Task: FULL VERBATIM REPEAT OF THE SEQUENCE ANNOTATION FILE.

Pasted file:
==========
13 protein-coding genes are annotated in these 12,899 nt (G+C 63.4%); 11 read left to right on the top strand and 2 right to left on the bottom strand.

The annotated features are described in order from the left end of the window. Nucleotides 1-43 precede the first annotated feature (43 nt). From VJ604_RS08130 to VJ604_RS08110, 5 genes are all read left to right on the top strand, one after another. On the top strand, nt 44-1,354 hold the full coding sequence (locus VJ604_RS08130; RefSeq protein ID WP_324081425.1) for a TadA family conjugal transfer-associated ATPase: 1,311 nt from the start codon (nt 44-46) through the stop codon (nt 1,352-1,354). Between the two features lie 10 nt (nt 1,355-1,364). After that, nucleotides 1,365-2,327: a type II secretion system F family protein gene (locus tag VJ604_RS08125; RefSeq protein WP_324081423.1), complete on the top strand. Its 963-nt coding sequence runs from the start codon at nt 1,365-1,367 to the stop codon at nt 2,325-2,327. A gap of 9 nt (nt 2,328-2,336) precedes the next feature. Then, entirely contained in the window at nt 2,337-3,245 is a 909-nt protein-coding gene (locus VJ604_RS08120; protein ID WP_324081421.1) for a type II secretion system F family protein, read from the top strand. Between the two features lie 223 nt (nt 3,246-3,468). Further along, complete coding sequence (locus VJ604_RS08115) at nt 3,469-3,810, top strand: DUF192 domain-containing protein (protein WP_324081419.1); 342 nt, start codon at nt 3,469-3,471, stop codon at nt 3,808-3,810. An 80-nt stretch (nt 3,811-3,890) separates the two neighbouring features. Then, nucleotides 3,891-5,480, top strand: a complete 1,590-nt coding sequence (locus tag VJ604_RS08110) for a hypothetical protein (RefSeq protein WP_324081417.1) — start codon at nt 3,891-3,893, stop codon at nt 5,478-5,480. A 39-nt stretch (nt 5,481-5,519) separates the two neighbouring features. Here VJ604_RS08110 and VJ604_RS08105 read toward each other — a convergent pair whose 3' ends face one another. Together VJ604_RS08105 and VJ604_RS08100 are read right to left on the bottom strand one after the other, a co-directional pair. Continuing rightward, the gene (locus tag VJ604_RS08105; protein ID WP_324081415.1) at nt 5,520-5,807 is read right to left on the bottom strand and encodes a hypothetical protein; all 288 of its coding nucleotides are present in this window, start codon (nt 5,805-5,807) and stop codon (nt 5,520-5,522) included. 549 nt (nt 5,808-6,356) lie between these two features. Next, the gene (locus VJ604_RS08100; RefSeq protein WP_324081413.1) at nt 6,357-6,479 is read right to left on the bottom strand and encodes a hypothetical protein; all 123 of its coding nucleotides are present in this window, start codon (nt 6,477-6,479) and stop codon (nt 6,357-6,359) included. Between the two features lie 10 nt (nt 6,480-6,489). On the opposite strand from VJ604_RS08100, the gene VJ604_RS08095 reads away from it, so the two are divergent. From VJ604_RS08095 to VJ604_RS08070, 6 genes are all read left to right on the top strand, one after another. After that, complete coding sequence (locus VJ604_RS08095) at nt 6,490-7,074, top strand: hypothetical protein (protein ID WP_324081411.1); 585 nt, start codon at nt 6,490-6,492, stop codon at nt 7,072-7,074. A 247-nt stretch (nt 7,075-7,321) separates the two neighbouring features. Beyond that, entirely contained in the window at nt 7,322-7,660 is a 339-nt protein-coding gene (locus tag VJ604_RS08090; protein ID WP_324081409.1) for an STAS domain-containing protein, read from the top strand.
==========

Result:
13 protein-coding genes are annotated in these 12,899 nt (G+C 63.4%); 11 read left to right on the top strand and 2 right to left on the bottom strand.

The annotated features are described in order from the left end of the window. Nucleotides 1-43 precede the first annotated feature (43 nt). From VJ604_RS08130 to VJ604_RS08110, 5 genes are all read left to right on the top strand, one after another. On the top strand, nt 44-1,354 hold the full coding sequence (locus VJ604_RS08130; RefSeq protein ID WP_324081425.1) for a TadA family conjugal transfer-associated ATPase: 1,311 nt from the start codon (nt 44-46) through the stop codon (nt 1,352-1,354). Between the two features lie 10 nt (nt 1,355-1,364). After that, nucleotides 1,365-2,327: a type II secretion system F family protein gene (locus tag VJ604_RS08125; RefSeq protein WP_324081423.1), complete on the top strand. Its 963-nt coding sequence runs from the start codon at nt 1,365-1,367 to the stop codon at nt 2,325-2,327. A gap of 9 nt (nt 2,328-2,336) precedes the next feature. Then, entirely contained in the window at nt 2,337-3,245 is a 909-nt protein-coding gene (locus VJ604_RS08120; protein ID WP_324081421.1) for a type II secretion system F family protein, read from the top strand. Between the two features lie 223 nt (nt 3,246-3,468). Further along, complete coding sequence (locus VJ604_RS08115) at nt 3,469-3,810, top strand: DUF192 domain-containing protein (protein WP_324081419.1); 342 nt, start codon at nt 3,469-3,471, stop codon at nt 3,808-3,810. An 80-nt stretch (nt 3,811-3,890) separates the two neighbouring features. Then, nucleotides 3,891-5,480, top strand: a complete 1,590-nt coding sequence (locus tag VJ604_RS08110) for a hypothetical protein (RefSeq protein WP_324081417.1) — start codon at nt 3,891-3,893, stop codon at nt 5,478-5,480. A 39-nt stretch (nt 5,481-5,519) separates the two neighbouring features. Here VJ604_RS08110 and VJ604_RS08105 read toward each other — a convergent pair whose 3' ends face one another. Together VJ604_RS08105 and VJ604_RS08100 are read right to left on the bottom strand one after the other, a co-directional pair. Continuing rightward, the gene (locus tag VJ604_RS08105; protein ID WP_324081415.1) at nt 5,520-5,807 is read right to left on the bottom strand and encodes a hypothetical protein; all 288 of its coding nucleotides are present in this window, start codon (nt 5,805-5,807) and stop codon (nt 5,520-5,522) included. 549 nt (nt 5,808-6,356) lie between these two features. Next, the gene (locus VJ604_RS08100; RefSeq protein WP_324081413.1) at nt 6,357-6,479 is read right to left on the bottom strand and encodes a hypothetical protein; all 123 of its coding nucleotides are present in this window, start codon (nt 6,477-6,479) and stop codon (nt 6,357-6,359) included. Between the two features lie 10 nt (nt 6,480-6,489). On the opposite strand from VJ604_RS08100, the gene VJ604_RS08095 reads away from it, so the two are divergent. From VJ604_RS08095 to VJ604_RS08070, 6 genes are all read left to right on the top strand, one after another. After that, complete coding sequence (locus VJ604_RS08095) at nt 6,490-7,074, top strand: hypothetical protein (protein ID WP_324081411.1); 585 nt, start codon at nt 6,490-6,492, stop codon at nt 7,072-7,074. A 247-nt stretch (nt 7,075-7,321) separates the two neighbouring features. Beyond that, entirely contained in the window at nt 7,322-7,660 is a 339-nt protein-coding gene (locus tag VJ604_RS08090; protein ID WP_324081409.1) for an STAS domain-containing protein, read from the top strand.